New economic strategy appears to be more ‘green’ and talks about combating ‘overpopulation’ which suggests a policy change from the first junta government led by the PM and even the earliest months of this government when measures were announced to help boost the country’s birth rate. The new plan builds on the Thailand 4.0 strategy and aims to develop Thailand’s vast agricultural sector, widen and deepen the scope of tourism while encouraging a more sustainable and harmonious society as a result of such economic activity. The new blueprint is in keeping with the self-sufficiency economy promoted by the late King Bhumibol Adulyadej the Great.
The Thai Prime Minister Prayut Chan ocha unveiled another government strategy this week to guide the kingdom’s economy and society over the next five years as Thailand plots its route to escaping the middle-income trap to move towards a high-income economy over the next twenty years. The BCG strategy stands for Bio-economy, Circular economy and a Green economy in which Thailand’s economic planners hope to merge the best of its vast agricultural sector with both tourism and advanced technology to produce a sustainable economy that serves people and society best.
The government introduced a new economic and social development strategy this week which seeks to build on the much-vaunted Thailand 4.0 programme which has emphasised new technology as the key to high economic growth over the next twenty years.
The new 5-year strategy was introduced by Prime Minister Prayut Chan ocha after a meeting on Wednesday of the BCG committee chaired by him. The abbreviated term BCG stands for bio-economy, circular economy and green economy.
More added value for farming which remains Thailand’s biggest employer with 32% on the land
Bio-economy stands for plans being pursued by the government to create more added value in farming which still employs a significant proportion of the Thai population.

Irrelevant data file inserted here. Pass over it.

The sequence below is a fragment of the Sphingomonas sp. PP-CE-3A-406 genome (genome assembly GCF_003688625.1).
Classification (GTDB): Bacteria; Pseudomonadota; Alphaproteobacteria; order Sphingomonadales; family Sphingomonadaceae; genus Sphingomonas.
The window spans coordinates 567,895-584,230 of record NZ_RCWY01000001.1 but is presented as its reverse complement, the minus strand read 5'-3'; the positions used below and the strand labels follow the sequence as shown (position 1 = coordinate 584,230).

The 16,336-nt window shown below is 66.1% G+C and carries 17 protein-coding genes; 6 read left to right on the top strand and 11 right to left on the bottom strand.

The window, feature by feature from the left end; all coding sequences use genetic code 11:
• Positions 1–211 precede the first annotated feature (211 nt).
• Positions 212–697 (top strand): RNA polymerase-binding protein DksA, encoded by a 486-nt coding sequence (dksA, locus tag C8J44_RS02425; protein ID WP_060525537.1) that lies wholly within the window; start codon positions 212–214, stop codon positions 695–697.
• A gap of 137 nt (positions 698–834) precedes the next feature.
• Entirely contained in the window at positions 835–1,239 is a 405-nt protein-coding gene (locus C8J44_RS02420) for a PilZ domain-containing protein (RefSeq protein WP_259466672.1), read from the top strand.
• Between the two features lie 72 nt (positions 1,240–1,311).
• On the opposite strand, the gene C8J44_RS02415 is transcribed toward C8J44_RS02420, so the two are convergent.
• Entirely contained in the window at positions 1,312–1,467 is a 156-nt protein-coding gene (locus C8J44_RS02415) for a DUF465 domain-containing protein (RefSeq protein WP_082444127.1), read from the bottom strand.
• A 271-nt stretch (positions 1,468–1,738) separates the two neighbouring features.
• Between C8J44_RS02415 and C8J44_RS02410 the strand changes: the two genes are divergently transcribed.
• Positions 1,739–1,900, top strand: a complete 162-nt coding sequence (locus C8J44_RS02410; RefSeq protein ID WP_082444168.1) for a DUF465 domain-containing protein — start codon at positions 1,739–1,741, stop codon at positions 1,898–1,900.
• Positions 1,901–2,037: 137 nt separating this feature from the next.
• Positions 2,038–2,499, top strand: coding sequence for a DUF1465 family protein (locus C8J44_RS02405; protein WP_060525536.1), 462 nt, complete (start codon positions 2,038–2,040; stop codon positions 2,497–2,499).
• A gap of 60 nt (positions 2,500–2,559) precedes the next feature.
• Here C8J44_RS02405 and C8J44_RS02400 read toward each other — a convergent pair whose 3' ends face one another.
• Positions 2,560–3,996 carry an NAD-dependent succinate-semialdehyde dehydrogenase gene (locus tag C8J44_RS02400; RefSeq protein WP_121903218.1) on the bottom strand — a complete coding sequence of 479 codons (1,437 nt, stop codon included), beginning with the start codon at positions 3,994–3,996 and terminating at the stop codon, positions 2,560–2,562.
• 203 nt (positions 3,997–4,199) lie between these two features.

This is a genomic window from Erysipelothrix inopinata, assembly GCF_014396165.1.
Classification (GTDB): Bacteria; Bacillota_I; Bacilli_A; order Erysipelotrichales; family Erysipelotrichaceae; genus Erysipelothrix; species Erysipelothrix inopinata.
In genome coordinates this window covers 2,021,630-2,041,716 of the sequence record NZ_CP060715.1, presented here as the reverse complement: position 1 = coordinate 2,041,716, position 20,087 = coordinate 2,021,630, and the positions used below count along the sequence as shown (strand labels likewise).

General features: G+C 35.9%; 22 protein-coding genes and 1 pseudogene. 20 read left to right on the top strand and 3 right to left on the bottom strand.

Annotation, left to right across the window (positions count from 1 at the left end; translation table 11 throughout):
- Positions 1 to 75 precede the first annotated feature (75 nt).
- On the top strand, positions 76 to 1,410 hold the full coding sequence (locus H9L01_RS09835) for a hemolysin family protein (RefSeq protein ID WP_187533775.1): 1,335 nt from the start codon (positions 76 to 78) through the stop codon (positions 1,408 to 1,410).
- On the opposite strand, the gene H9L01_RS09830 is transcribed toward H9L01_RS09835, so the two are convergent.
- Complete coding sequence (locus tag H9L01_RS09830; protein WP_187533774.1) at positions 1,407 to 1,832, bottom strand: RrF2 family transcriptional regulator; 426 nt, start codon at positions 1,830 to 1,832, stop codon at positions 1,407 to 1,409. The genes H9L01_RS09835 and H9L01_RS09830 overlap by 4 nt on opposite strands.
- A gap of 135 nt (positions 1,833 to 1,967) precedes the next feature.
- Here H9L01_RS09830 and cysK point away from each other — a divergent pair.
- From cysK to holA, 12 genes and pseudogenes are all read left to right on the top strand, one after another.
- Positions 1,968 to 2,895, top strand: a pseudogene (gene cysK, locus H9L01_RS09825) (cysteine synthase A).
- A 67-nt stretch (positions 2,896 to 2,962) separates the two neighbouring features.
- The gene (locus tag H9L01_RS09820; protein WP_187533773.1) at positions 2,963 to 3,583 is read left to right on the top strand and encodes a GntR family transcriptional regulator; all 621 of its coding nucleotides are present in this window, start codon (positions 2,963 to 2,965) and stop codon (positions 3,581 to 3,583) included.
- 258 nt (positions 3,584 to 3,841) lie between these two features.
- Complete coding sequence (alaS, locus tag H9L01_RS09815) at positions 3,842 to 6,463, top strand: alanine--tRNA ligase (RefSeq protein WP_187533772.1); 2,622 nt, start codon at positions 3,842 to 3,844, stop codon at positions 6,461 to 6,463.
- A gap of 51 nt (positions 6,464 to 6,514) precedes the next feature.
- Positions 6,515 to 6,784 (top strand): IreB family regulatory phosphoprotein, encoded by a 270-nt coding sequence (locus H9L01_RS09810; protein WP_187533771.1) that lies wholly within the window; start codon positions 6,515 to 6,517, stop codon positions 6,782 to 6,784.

Official figures show it at just over 32% but it is thought to be even higher with part-time work and the return home of many unemployed Thais when they experience difficulty in the urban centres or lose their jobs in industry until they find another opportunity.
The new plan aims to use technology and innovation to add value to Thai crops, across the agricultural sector, to boost the return.
This is an urgent requirement with an ageing population in the fields. The strategy is to reverse what the government calls a current approach of ‘do more get less’ to a ‘do less get more’ one.
Plan echoes the late King’s key philosophy
The plan also addressed concerns about the protection of the environment and is in keeping with the sufficiency economy recipe laid out by King Bhumibol Adulyadej the Great.
As well as being a proponent of modernising Thailand and the Thai economy, the late King was also remembered as a philosopher who expounded this theory which is based on an economic philosophy that emphasises balance, stability and harmony.
Key to beating the middle-income trap
The new BCG initiative by the government, like the Thailand 4.0 programme, is aimed to help the kingdom escape the middle-income trap.
This is an economic term coined for countries like Thailand and other emerging economies such as Russia, Turkey, Brazil and South Africa which find themselves stuck as they become uncompetitive in respect of 2nd generation economic development.
This means that less developed economies with younger workforces are outcompeting Thailand for investment and export opportunities.
This includes countries such as Vietnam while Thailand’s ageing workforce and curtailment of investment mean that its capacity for economic growth is diminished. This, in turn, curbs the ability of the economy to rise to a high income and developed one.
It should be noted that developments since 2019 and the Covid-19 crisis are likely to challenge further this global economic model and see all countries move towards more local supply chains, higher use of robotics and technology together with a more holistic approach to national economic development in emerging and developed countries, moving forward.
Thailand must pick up GDP growth from 2023 to 2025 to become a high-income economy by 2037
Two weeks ago, Kiatipong Ariyapruchya, a top economist at the World Bank and a specialist in the Thai economy, warned that the kingdom must achieve 5% growth per annum at a minimum between 2023 and 2025 if it stands any chance of becoming a high-income economy by its adjusted target of 2037.